3. Be My Eyes is an app that connects sighted volunteers with blind people.
  4. YelpOut is a crowd-sourced app that enables users to assist strangers nearby.


The Science Behind Service

In a study published in the Journal of Social Psychology, participants took a survey measuring life satisfaction. Then researchers randomly assigned the 86 participants to one of three groups:

  • Group 1, instructed to perform a daily act of kindness for the next 10 days.
  • Group 2, instructed to do something new each day for the next 10 days.
  • Group 3, the control group, received no instructions.

After 10 days, the participants were asked to complete the life satisfaction survey again. Groups 1 and 2 experienced a significant boost in happiness while Group 3 reported no change. The findings suggest that as little as 10 days of good deeds and novelty make people happy—and researchers suggest linking the two by varying the kinds of service you perform.

Another study, published in the Journal of Happiness Studies suggests a deeper and long-term effect on happiness. Half of the 51 participants were asked to recall a time they spent $20-$100 on themselves. The rest were asked to recall the last time they spent $20-$100 on someone else. All participants completed a survey that measured overall happiness.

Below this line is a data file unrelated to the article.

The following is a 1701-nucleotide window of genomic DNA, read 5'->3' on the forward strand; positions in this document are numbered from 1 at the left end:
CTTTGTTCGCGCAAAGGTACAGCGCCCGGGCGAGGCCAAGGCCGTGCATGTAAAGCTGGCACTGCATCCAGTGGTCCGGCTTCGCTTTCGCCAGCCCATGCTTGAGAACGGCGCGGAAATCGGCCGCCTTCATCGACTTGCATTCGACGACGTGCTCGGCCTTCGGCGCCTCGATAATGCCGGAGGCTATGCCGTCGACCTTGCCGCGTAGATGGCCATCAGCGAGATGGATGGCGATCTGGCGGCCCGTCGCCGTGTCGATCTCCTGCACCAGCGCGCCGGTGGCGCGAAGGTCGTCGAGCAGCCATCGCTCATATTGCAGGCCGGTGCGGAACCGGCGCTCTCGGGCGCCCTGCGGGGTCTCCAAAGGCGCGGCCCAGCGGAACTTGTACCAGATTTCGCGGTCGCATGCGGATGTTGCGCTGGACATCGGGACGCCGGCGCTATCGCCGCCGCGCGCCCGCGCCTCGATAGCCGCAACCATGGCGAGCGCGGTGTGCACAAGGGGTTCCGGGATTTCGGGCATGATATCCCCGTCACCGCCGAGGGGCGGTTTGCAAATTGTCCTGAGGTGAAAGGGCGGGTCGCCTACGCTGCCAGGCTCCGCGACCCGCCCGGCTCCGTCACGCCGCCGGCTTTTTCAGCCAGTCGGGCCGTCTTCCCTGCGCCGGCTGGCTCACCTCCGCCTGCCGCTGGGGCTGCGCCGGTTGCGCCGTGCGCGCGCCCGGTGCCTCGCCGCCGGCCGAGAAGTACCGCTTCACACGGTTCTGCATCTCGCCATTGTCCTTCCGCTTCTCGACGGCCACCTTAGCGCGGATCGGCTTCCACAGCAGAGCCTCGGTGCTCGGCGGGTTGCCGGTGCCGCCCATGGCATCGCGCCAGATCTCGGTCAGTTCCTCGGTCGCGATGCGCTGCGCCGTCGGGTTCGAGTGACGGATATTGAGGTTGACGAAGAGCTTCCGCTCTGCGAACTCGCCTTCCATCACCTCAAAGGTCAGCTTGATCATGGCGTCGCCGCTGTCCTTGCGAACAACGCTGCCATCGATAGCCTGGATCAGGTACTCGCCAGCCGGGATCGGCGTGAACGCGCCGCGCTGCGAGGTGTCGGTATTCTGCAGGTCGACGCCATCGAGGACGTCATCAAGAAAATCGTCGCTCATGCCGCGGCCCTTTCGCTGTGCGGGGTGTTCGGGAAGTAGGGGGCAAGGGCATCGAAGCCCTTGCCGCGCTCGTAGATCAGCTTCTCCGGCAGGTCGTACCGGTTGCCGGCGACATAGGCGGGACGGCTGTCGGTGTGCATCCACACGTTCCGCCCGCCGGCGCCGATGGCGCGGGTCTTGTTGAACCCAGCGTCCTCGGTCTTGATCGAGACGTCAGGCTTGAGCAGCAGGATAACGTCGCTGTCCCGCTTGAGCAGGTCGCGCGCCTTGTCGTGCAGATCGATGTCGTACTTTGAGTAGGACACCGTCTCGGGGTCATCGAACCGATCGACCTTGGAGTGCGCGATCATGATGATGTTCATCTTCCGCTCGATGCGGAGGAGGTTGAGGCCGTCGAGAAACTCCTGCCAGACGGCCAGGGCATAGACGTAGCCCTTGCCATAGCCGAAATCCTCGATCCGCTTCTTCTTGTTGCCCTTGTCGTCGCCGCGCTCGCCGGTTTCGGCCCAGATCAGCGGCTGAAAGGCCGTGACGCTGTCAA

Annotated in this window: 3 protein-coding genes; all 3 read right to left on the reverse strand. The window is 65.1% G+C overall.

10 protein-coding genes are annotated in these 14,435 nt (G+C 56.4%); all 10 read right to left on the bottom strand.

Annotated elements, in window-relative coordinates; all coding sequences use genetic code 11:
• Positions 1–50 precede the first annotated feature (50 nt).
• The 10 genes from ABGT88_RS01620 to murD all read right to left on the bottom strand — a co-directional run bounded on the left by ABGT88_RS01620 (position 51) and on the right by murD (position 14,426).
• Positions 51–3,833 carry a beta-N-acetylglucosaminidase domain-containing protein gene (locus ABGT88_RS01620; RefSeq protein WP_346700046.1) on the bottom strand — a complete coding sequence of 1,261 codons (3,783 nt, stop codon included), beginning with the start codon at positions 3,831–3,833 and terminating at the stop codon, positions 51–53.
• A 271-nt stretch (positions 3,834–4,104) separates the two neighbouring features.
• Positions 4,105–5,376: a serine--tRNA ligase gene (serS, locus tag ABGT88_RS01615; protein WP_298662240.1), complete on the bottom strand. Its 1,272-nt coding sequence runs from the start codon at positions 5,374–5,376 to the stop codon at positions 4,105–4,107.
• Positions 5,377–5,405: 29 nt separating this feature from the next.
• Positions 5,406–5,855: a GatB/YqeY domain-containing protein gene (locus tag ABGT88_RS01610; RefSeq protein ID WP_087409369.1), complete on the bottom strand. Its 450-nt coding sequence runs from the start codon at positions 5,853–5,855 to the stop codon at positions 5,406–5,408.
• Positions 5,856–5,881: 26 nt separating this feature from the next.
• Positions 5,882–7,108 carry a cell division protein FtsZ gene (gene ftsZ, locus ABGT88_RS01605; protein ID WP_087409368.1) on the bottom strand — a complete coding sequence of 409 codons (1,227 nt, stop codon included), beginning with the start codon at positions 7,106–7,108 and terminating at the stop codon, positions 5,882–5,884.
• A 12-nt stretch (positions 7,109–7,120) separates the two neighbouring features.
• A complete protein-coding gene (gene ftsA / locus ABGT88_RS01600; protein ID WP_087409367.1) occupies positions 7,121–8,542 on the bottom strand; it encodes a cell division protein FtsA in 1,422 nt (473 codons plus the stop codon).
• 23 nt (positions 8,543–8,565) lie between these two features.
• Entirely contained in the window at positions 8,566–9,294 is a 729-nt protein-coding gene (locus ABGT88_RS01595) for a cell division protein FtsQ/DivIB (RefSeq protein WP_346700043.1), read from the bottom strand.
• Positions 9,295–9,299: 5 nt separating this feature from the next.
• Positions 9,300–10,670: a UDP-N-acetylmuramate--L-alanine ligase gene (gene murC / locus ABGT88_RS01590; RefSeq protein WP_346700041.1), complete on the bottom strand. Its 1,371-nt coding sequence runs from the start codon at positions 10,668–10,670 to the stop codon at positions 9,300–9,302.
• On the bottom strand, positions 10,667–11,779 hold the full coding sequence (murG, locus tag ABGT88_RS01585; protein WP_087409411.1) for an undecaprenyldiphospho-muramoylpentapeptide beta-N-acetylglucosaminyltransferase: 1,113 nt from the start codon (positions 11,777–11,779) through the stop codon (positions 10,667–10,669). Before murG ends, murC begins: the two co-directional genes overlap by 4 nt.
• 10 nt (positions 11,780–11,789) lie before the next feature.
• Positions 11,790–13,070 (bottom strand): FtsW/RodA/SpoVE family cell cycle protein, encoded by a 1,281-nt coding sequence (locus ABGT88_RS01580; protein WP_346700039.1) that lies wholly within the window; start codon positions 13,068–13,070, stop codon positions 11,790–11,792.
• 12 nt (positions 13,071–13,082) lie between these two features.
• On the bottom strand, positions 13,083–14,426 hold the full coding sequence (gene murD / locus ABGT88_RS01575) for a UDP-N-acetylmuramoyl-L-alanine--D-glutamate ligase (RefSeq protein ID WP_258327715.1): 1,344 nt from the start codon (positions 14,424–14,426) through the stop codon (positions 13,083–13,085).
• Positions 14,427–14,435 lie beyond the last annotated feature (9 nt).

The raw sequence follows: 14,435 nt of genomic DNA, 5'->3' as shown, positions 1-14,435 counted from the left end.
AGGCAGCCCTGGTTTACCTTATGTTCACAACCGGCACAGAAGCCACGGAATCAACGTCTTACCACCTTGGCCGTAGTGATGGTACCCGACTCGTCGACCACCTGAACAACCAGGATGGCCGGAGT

Then, the researchers gave each participant a small sum of money and asked to spend the money in whichever way made them happiest: to spend it on themselves however they liked, or spend it on someone else, however they liked. Participants’ choices were kept anonymous in case anyone felt pressured to be altruistic.

The study found:

  • People reported feeling greater happiness when they spent money on someone else than when they spent money on themselves.